Is it safe?

Well, this is a bit complicated. The short answer is: yes and no.

Cryptocurrency is pretty hack-proof. Getting into someone’s wallet is like hacking a randomized password that’s 40 characters long with caps, numbers, symbols, and randomized letters. Unless someone tells everyone their wallet number, no one will realistically be able to get it. So, the wallets for credible crypto businesses are pretty secure.

However, it is very easy to get scammed with cryptocurrency because it’s a very unregulated market. With anyone being able to make their own coin, there is a large margin for coins created for the sole purpose of scamming investors out of their hard earned cash, typically through pump and dump coin scams. This type of scam is very popular with, to the surprise of absolutely no one, YouTubers. A video on the SaveTheKids coin scam can be found here, and a more general video about cryptocurrency scams on YouTube can be found here for those of you who share my love of recreational commentary-style documentaries about crime.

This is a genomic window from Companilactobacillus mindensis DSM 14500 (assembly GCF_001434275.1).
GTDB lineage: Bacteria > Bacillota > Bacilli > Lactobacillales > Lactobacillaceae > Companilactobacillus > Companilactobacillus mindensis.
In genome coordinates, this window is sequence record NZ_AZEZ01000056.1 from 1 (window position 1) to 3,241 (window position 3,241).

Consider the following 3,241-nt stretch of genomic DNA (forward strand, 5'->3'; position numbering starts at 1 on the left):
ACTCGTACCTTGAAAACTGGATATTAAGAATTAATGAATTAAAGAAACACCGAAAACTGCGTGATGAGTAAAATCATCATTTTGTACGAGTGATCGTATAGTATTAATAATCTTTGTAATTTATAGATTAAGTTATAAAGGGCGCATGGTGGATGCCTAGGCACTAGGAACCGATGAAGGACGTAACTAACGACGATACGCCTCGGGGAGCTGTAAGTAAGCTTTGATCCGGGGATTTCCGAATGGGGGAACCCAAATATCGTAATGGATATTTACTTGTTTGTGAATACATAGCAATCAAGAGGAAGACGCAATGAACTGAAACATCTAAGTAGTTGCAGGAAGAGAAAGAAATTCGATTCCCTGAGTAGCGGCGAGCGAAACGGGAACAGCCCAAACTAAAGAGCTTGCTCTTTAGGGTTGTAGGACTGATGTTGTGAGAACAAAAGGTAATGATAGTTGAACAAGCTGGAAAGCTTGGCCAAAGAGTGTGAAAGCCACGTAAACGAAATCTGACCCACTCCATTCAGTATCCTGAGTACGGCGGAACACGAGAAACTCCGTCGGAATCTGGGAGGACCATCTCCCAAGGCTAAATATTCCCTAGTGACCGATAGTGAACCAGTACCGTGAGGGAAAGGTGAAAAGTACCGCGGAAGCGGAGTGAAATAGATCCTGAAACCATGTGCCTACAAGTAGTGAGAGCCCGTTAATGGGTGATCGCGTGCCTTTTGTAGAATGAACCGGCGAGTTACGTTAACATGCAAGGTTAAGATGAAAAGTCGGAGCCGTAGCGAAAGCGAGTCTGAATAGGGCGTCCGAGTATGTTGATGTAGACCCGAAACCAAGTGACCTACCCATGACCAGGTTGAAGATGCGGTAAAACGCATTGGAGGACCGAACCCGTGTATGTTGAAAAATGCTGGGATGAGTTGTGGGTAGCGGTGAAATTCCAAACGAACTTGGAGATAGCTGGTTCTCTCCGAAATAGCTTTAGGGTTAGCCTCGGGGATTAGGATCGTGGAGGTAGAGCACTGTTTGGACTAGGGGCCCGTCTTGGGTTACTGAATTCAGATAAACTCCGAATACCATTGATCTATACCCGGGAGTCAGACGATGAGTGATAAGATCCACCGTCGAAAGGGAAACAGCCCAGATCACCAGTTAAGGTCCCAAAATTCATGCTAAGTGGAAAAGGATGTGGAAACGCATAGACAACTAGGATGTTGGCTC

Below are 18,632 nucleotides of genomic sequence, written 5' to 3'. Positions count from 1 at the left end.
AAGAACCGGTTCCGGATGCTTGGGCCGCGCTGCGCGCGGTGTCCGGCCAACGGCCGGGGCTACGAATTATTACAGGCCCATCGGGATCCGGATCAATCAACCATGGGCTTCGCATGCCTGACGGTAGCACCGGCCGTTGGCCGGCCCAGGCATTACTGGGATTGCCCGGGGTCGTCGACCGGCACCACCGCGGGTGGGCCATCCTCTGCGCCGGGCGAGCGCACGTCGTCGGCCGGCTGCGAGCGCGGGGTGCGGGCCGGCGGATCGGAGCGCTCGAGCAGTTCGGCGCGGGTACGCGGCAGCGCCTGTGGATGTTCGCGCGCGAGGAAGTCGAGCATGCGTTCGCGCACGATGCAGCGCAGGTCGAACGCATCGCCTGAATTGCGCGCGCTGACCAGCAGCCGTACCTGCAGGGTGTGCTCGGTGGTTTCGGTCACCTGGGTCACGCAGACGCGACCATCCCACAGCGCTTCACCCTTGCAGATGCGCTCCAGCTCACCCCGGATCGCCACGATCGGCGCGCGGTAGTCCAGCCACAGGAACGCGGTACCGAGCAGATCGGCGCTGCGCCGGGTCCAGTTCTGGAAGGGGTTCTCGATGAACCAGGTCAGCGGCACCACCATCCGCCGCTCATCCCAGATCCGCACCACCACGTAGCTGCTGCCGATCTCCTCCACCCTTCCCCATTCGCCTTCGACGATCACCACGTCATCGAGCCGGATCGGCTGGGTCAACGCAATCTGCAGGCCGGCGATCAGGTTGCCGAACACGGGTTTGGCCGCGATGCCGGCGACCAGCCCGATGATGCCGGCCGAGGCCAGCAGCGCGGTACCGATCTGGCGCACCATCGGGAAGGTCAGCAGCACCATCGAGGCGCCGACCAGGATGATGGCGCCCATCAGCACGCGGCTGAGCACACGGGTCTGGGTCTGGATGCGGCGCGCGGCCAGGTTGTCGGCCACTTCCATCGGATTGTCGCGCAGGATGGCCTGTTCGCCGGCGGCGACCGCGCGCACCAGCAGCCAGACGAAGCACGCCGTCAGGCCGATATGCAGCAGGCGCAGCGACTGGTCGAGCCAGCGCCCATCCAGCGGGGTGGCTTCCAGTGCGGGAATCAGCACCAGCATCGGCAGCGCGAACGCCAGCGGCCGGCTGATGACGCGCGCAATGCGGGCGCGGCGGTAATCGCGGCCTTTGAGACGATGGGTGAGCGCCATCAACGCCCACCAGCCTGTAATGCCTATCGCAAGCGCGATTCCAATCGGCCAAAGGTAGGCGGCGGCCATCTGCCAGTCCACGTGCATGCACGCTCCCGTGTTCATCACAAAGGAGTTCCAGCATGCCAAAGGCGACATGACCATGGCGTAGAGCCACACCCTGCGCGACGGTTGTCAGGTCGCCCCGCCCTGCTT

How do I get some of that?

You can get a crypto wallet on the internet. Just type it into Google and pick which one you like. After that, put in a starting investment amount and start trading. Of course, do some research into what type of crypto you want to invest in and what wallet would best suit you. A list of the top 10 crypto wallets can be found here. Bitcoin is the most common and trustworthy coin in the current market. 

To start trading, you can use some standard cryptocurrency trading websites to buy, sell, and trade cryptocurrency. However, just remember, this isn’t a marketplace like Amazon. It’s an investment site, and the coins you buy can gain or lose value depending on a fickle market. While beginners can get predictions on changing coin values numerically, the accompanying graphs are better indicators of coin value trends. For those more techno-inclined or just plain lazy, you can train bots to trade crypto for more to maximize profit on a certain coin based on risk probabilities. 

Are there things I can only buy in crypto?

Strictly speaking, no. You can pretty much still buy anything you want with good old-fashioned fiat money. However, some things are more conventionally bought and sold in cryptocurrency, namely NFTs which are about as an internet thing as cryptocurrency itself.